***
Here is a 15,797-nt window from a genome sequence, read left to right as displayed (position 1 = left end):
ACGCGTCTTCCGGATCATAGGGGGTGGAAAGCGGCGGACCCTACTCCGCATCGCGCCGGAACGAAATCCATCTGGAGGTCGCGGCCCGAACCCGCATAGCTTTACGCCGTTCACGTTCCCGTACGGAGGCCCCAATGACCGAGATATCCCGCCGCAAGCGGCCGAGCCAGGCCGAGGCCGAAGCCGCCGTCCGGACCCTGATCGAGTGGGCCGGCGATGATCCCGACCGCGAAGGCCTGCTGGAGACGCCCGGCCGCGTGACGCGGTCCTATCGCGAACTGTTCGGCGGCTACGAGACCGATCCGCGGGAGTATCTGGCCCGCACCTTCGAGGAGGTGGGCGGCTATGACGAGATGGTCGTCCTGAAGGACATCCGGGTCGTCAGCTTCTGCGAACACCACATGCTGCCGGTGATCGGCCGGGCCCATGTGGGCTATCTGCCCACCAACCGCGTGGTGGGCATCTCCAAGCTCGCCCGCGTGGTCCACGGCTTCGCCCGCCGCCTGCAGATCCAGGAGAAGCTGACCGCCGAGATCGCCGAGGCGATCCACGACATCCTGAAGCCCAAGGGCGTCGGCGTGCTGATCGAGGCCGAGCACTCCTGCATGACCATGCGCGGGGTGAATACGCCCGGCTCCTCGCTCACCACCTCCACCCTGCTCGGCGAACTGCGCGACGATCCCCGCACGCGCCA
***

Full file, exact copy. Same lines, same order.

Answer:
Here is a 15,797-nt window from a genome sequence, read left to right as displayed (position 1 = left end):
ACGCGTCTTCCGGATCATAGGGGGTGGAAAGCGGCGGACCCTACTCCGCATCGCGCCGGAACGAAATCCATCTGGAGGTCGCGGCCCGAACCCGCATAGCTTTACGCCGTTCACGTTCCCGTACGGAGGCCCCAATGACCGAGATATCCCGCCGCAAGCGGCCGAGCCAGGCCGAGGCCGAAGCCGCCGTCCGGACCCTGATCGAGTGGGCCGGCGATGATCCCGACCGCGAAGGCCTGCTGGAGACGCCCGGCCGCGTGACGCGGTCCTATCGCGAACTGTTCGGCGGCTACGAGACCGATCCGCGGGAGTATCTGGCCCGCACCTTCGAGGAGGTGGGCGGCTATGACGAGATGGTCGTCCTGAAGGACATCCGGGTCGTCAGCTTCTGCGAACACCACATGCTGCCGGTGATCGGCCGGGCCCATGTGGGCTATCTGCCCACCAACCGCGTGGTGGGCATCTCCAAGCTCGCCCGCGTGGTCCACGGCTTCGCCCGCCGCCTGCAGATCCAGGAGAAGCTGACCGCCGAGATCGCCGAGGCGATCCACGACATCCTGAAGCCCAAGGGCGTCGGCGTGCTGATCGAGGCCGAGCACTCCTGCATGACCATGCGCGGGGTGAATACGCCCGGCTCCTCGCTCACCACCTCCACCCTGCTCGGCGAACTGCGCGACGATCCCCGCACGCGCCA